ES: Yes, I wanted to talk to you about that! Did you also see this article in the February 29th issue of the New York Times, “The Faces of American Power: Nearly as White as the Oscar Nominees“ [Schmitz pulls out a clip]? It’s such a great graphic! They go through all of the industries and publishing is here [she points to the clip]. As many of us know, it’s not just an issue in publishing, it’s an issue in government, culture, education, business. It’s crisis. It’s a huge problem.
KA: How can you, as an editor, help foster inclusivity of writers in age, race, or gender?
ES: Grove has always worked to publish diverse authors. It’s been a part of our legacy since Barney Rosset fought the great censorship battles through the 1950s for the right to publish the “obscenities” of Samuel Beckett and Henry Miller, Lady Chatterley’s Lover, erotica like Emmanuelle and Story of O, among others. Grove published The Autobiography of Malcolm X, Frantz Fanon, and LeRoi Jones before he was Amiri Baraka, whose collected works we’ve just published in SOS: Poems. When Morgan acquired Grove Press, two of the first writers he signed were Francisco Goldman and Sherman Alexie. Amy Hundley edits Roxane Gay, Peter Blackstock edits Viet Thanh Nguyen, and Assistant Editor Allison Malecha works with the Nigerian writer Elnathan John. I’ve been lucky that some amazing writers from every culture and background have come my way through agents—Leila Aboulela, Pablo Medina, Ana Menendez, Patricia Engel, Rattawut Lapcharoensap, LaShonda Barnett, and Emily Raboteau, to name a few. And we just bought four books by Eileen Myles. There is no question that we editors have to and should work harder to actively seek out more authors who reflect our culture’s diversity. And many authors don’t have agents, so it’s lazy for us to wait for submissions. Good editors are on constant alert for a smart newspaper, magazine, website piece or column, radio show: anyone with a new and exciting voice.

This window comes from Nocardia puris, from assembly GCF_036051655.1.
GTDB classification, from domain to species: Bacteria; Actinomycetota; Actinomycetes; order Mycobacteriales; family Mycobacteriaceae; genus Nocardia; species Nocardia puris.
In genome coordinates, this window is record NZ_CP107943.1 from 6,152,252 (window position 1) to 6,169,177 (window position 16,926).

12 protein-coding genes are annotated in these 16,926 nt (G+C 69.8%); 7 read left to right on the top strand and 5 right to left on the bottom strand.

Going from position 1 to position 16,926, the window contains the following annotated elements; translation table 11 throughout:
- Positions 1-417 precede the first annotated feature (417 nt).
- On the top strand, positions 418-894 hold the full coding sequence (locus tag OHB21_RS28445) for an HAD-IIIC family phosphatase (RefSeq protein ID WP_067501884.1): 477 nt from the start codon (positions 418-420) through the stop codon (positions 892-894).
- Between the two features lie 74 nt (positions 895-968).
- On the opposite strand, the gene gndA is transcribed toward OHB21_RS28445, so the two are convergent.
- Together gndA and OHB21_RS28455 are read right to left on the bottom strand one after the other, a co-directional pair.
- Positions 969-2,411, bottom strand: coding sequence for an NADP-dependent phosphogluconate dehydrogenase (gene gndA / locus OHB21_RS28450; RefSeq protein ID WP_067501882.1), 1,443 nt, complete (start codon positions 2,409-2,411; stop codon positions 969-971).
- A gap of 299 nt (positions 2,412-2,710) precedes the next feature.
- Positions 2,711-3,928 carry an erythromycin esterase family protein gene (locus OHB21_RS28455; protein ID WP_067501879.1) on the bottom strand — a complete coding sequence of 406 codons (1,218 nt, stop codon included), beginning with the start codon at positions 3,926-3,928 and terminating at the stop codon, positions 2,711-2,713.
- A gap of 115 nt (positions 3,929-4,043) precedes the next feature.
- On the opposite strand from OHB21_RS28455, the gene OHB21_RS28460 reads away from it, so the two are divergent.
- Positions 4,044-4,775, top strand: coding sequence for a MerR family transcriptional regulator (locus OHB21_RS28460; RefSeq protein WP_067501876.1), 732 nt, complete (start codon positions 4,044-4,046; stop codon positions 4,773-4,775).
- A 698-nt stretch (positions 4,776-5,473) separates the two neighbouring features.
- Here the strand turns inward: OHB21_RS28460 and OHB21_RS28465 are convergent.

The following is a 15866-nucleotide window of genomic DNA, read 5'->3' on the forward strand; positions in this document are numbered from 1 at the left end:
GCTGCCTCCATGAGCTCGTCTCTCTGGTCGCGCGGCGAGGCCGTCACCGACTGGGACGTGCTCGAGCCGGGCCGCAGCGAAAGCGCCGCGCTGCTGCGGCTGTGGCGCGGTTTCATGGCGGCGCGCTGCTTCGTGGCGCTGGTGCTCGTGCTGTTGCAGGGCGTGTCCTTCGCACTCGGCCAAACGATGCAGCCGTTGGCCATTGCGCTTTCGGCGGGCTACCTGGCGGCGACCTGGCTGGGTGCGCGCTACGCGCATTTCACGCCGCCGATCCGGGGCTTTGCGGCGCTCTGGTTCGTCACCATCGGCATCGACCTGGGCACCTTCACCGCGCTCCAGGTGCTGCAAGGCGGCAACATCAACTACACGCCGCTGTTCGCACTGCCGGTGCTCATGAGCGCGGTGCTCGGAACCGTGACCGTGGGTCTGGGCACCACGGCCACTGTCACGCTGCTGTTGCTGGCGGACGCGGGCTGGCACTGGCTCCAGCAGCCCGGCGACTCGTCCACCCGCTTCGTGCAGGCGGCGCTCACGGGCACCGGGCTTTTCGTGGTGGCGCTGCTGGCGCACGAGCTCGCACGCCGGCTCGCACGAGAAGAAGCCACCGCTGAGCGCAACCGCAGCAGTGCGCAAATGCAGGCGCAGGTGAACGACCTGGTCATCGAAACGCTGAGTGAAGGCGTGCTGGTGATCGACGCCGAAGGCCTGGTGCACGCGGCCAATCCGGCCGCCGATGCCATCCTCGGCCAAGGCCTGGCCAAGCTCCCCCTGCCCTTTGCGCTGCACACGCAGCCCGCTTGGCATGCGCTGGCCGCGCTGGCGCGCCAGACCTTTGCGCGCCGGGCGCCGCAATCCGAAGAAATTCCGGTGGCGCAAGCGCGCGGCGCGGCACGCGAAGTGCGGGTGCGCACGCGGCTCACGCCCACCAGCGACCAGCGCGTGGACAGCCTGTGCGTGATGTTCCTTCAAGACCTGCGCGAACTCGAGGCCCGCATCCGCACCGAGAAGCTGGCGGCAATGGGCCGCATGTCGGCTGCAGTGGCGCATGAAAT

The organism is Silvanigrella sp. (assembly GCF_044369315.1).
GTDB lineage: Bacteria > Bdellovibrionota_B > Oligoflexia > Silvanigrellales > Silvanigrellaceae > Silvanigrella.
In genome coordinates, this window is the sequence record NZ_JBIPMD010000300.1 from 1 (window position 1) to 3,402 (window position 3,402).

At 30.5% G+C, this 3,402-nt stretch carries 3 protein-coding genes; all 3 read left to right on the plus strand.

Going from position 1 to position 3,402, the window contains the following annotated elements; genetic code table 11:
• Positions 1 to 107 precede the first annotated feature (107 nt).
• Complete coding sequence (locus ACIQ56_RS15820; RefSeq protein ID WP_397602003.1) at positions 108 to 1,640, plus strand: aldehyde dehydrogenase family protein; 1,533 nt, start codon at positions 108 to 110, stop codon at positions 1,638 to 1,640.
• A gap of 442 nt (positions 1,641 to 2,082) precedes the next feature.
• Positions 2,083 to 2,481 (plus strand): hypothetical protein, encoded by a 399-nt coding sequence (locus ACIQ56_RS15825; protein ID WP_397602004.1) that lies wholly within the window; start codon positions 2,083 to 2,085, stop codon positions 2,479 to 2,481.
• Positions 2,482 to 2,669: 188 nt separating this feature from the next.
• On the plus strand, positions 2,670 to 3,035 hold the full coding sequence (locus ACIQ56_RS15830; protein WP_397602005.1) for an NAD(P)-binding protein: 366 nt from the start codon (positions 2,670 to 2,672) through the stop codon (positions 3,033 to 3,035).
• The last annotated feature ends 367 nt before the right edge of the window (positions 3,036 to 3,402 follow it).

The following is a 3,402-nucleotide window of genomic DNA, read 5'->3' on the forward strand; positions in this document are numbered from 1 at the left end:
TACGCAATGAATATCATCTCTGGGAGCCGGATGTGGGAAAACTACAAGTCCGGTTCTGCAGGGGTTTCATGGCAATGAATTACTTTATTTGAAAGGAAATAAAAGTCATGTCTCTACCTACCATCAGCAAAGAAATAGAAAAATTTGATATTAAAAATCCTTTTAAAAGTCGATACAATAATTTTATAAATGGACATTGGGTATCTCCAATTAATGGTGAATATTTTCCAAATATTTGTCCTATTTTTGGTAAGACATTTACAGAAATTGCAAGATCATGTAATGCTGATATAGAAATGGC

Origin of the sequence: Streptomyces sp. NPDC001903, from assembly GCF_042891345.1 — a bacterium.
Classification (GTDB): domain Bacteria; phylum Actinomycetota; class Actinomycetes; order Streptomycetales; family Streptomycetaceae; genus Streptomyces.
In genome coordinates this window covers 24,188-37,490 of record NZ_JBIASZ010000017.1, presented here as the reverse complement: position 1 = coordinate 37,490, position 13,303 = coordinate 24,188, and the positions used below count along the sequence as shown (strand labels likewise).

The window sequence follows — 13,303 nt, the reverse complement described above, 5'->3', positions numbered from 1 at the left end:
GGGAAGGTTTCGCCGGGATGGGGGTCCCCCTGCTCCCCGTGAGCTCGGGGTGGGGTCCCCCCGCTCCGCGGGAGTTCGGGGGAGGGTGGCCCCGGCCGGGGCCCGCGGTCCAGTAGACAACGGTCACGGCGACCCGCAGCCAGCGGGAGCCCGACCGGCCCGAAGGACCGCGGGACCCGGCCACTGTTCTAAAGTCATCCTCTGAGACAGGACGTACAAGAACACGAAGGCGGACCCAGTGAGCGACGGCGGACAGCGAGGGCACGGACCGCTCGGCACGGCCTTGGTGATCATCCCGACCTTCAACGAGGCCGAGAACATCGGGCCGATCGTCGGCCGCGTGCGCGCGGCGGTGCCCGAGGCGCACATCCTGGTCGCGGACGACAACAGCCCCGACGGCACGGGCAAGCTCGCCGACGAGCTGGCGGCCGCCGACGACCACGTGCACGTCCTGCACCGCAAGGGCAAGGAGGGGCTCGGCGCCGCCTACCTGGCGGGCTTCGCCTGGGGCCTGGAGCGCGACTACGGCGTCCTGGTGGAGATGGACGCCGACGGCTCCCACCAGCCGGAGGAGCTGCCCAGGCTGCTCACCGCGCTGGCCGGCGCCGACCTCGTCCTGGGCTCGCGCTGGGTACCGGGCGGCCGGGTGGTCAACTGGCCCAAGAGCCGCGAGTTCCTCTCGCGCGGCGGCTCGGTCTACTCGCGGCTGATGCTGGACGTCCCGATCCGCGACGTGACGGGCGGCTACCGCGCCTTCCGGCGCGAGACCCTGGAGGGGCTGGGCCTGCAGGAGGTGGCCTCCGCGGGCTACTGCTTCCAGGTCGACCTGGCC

KA: Boudreaux also illuminated the fact that the people who work in publishing don’t make a lot of money, so that only those who can afford to work in publishing in New York City will. It seems hard to break that fiscal cycle. What if people started working remotely outside of New York City; maybe then those who can’t afford to live here can actually work in publishing?
ES: I think that’s a great idea, but publishing is still one of those old fashioned businesses that requires a lot of face-to-face. People still do lunches, authors still come around and interview editors who are bidding on their books. So much of it is rapport, but, having said that, I think we should explore that idea. Also, let’s not forget that there are great publishing ventures elsewhere in this country! Graywolf Press, Milkweed, Tin House, and McSweeney’s to name a few. But if people are not seeking us out, we need to seek them out.
KA: Like scouting for employees?
ES: Yes, we need to do that. We have to think about what we can we do to bring people in. Can I just say here, with regards to our staff, that Grove’s diversity is growing. We still have a long way to go, but we’re getting there. We need to seek out diversity further.
KA: There’s a presumption that if you don’t have African-American editors you are not going to bring in African-American authors, which runs contrary to what other editors are telling me, that they seek out work outside their own personal experience. So if they are not African-American editors, then the logic follows that there should be more African-American books, no?
ES: I feel like half the books Grove publishes reflect more than one experience of the world. It’s Grove’s heritage and our mission to publish as such, and it always has been. I have to say that I really admire Chris Jackson and his profile in the New York Times magazine, “How Chris Jackson is Building a Black Literary Movement,” in which he says he’s just not going to sit around and wait for agents to send him their “black books.” He goes out and looks for authors. We are always on the lookout for diverse talent. We all need to work toward establishing scholarships, funds, and incentives to open doors for people. I love the “We Need More Diverse Books” initiative. They’re gaining recognition.
KA: Yes, and the more recent Simon & Schuster Muslim-themed imprint announced not long ago. I also wonder about diversity in age, both in working at publishing houses and in authors. As the Publisher’s Weekly survey indicated, people are not just white: they’re younger. It feels like there are fewer over-40 debut authors. In other words, “emerging” often equates with young(er). What are your thoughts on this age gap in publishing (if there is one)?